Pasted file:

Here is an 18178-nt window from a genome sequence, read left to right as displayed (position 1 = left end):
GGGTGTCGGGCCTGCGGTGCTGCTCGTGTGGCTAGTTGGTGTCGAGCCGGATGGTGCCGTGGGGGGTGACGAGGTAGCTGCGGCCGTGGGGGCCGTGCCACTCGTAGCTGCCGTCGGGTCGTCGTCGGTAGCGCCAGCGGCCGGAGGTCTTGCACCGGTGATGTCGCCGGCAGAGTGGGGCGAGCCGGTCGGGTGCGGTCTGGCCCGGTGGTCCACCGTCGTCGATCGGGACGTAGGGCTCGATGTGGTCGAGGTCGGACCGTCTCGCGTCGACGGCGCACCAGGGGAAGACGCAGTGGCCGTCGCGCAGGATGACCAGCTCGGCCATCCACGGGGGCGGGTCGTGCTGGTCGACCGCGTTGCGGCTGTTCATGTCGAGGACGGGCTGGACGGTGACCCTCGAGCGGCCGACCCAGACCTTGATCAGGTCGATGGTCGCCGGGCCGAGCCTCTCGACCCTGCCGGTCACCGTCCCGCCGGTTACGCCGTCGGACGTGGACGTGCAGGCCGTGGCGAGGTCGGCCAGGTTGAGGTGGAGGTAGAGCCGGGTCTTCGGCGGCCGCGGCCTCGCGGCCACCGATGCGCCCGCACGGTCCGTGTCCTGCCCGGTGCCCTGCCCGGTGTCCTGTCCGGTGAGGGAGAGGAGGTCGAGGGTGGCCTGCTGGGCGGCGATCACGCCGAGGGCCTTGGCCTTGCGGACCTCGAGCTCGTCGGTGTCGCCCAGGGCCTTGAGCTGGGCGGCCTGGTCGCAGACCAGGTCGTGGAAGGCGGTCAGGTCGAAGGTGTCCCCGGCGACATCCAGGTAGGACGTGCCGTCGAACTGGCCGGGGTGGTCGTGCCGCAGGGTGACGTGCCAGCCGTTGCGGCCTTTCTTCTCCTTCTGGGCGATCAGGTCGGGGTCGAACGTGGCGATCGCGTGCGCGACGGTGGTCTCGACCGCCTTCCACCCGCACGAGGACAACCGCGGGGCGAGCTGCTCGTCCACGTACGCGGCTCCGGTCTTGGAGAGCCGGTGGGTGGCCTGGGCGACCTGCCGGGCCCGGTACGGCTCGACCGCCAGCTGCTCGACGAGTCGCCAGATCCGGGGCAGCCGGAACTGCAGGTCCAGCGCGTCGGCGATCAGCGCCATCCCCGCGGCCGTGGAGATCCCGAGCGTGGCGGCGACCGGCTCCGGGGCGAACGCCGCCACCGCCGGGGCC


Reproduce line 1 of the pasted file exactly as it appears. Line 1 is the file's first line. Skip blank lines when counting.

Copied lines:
Here is an 18178-nt window from a genome sequence, read left to right as displayed (position 1 = left end):